But the one caveat is that you have to accept ALL your rides. I probably decline, on average, one of ten rides, so the actual bonus would have been a little bit less.
However, if I knew I was paying for those rides regardless, I probably would have not ignored any. Either way, the actual numbers would have been a little bit less.
Is Drive Pass Good for Drivers?
There are several factors to consider when evaluating this new feature.
The first is timing. I don’t see how this feature would serve me if I work rush hour Monday through Friday morning or afternoon. The rides tend to be very short as I ferry workers from home to work and then back again.
With short rides less than $12, I lose money on the deal. It would seem that Saturday and Sunday would be the best days to purchase the Drive Pass.
The next factor is your location. Where do you drive?
I drive in San Francisco, where morning and afternoon rush hours are full of short rides. Perhaps you drive in a more rural area of California and your morning and afternoon drives tend to be longer.
The third factor is the pricing. We know that an Uber ride in San Francisco costs more than an Uber ride in Oakland or Fresno.
Will Uber price the Drive Pass by region, or will it be a flat rate across the state? As of right now, Uber has no plans to roll out this program to the entire state of California, but if they did, pricing could be an issue.
The pricing in the three current areas is the same.
Driver Pricing Strategies
One strategy you could experiment with would be to set your pricing to 2X to ensure you get higher fares.
Uber confirmed with me that you can use both features together in this way. Perhaps you won’t get as many rides, but you will know for sure that they are profitable since the service fee is locked in at $3 per ride.
You can also use your Destination Filter to assist you in getting long rides. Here’s a short video on how to best use your destination filter:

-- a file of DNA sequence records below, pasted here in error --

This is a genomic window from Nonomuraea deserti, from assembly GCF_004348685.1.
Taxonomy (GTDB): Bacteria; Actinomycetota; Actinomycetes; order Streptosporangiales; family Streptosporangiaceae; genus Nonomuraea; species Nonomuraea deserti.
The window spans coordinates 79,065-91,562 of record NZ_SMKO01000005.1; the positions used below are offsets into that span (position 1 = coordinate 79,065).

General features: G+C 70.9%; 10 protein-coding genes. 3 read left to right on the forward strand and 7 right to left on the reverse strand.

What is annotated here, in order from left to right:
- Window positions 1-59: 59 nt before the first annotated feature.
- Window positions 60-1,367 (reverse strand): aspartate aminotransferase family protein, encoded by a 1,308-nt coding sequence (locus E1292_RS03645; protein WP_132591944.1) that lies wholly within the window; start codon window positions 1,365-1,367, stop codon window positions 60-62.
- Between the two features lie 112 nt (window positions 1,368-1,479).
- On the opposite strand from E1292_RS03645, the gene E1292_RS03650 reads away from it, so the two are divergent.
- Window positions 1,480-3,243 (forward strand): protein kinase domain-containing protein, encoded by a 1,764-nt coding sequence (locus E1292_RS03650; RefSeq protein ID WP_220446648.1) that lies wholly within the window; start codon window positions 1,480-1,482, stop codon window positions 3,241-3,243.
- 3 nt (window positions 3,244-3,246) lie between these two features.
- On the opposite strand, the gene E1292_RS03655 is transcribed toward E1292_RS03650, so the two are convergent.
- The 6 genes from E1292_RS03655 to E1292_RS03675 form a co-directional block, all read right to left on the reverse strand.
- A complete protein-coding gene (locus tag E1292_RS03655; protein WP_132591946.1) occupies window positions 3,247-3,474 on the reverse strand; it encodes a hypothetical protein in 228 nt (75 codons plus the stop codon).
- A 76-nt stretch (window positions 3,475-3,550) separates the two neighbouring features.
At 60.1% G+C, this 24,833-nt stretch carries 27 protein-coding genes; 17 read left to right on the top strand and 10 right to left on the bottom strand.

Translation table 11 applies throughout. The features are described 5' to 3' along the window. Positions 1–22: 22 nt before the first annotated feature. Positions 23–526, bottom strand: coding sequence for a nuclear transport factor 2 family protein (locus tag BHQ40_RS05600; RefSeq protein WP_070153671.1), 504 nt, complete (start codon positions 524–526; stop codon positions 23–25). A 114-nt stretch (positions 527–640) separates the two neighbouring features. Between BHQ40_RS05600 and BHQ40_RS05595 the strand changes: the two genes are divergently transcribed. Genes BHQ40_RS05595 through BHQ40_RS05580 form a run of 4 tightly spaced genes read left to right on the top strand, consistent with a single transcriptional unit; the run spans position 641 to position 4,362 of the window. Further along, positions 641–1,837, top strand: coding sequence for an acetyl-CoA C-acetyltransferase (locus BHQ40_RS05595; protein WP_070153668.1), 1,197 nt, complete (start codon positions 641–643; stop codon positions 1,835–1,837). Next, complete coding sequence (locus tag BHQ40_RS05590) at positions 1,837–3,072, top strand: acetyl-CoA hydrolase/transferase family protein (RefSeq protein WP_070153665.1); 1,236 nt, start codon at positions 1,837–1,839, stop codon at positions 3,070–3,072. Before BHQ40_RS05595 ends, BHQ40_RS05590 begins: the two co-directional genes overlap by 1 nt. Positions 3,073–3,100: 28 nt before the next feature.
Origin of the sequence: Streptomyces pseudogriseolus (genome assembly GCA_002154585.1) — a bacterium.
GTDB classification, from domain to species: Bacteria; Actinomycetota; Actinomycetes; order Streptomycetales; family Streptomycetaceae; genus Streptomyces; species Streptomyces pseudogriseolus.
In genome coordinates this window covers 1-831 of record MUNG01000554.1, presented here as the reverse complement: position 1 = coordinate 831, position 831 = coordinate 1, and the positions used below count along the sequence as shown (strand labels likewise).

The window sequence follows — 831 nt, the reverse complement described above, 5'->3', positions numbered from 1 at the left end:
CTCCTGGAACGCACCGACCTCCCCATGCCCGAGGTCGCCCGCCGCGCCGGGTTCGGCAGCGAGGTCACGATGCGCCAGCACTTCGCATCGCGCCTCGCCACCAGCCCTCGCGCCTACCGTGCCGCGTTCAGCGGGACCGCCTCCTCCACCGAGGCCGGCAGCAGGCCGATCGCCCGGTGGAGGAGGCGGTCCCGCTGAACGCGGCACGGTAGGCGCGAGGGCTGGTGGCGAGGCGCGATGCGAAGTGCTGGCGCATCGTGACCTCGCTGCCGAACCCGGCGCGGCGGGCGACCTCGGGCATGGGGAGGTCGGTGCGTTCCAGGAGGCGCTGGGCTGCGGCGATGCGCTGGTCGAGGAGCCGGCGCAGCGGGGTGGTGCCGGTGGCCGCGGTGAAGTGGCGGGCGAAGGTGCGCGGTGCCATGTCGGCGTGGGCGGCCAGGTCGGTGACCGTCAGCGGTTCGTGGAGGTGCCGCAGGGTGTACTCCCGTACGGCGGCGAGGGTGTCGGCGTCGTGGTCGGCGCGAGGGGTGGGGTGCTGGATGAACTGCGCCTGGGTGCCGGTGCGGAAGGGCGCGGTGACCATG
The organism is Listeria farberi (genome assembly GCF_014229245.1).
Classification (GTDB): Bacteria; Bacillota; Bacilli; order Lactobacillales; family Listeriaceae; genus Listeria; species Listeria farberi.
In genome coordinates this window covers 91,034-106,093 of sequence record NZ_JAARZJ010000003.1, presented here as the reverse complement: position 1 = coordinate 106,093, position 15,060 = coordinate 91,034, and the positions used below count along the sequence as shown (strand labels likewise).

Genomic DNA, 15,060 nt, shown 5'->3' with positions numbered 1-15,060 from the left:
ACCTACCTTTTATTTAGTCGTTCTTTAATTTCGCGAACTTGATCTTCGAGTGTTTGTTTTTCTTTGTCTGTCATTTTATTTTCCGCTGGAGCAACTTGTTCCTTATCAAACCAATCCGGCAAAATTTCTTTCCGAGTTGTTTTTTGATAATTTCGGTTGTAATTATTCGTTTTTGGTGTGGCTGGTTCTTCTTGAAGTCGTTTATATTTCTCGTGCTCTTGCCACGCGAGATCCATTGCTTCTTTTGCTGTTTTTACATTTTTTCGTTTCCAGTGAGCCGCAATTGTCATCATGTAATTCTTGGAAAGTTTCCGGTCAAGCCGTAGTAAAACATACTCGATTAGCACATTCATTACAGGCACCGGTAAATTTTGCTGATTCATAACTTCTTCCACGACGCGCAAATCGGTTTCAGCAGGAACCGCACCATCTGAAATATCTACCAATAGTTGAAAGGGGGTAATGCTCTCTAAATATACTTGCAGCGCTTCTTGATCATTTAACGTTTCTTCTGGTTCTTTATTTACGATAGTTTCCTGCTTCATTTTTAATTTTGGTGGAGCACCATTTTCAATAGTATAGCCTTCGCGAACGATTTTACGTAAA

For example, in my market, I can set the Destination Filter from San Francisco to San Jose. I may get three rides to get to the destination, all fairly long.
Then I can turn around, use it again, and get multiple long rides back into San Francisco. This tactic has worked well for me in the past.
There are still quite a few questions to be answered, however, this does seem like an interesting idea on Uber’s part. I’m hopeful that it will make drivers more but if it doesn’t, then I’d have to ask what was the point? Why add more complexity to a driver’s life if there is no financial benefit to the driver?
This is an optional feature, so you can choose if you want to buy the Drive Pass or not. Given what I know about it right now, I would definitely buy several 10 packs starting on Saturday morning and continue to the end of my Sunday shift and see how it goes. But I’m worried that it would cost more for Bay Area drivers and Uber could raise rates in the future.
Let’s assume the discounted pricing will be discontinued within a few weeks. Then Drive Pass makes the most sense on the weekends when traffic is light and the trips are longer. I would not use it during rush hour. Clearly the price per ride which is based on the price for the Drive Pass ($30 vs $7) makes a huge impact on your calculations.
Finally, this feature is another example of how Uber exerts control over its drivers. True Independent Contractors can set their own prices.
Here, Uber is giving us an incentive in order to change our behavior in order to meet their objectives. This is something a company would do with its employees. It is not how a company hires and engages with a true Independent Contractor. So I think it hurts their AB5 argument.
We will keep you posted as we learn more about this new feature and report to you on how drivers are using it to maximize profits. Be safe out there.
Drivers, what do you think about this Drive Pass for drivers? Would you buy a Drive Pass and would it make sense in your city?
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-Jay @ RSG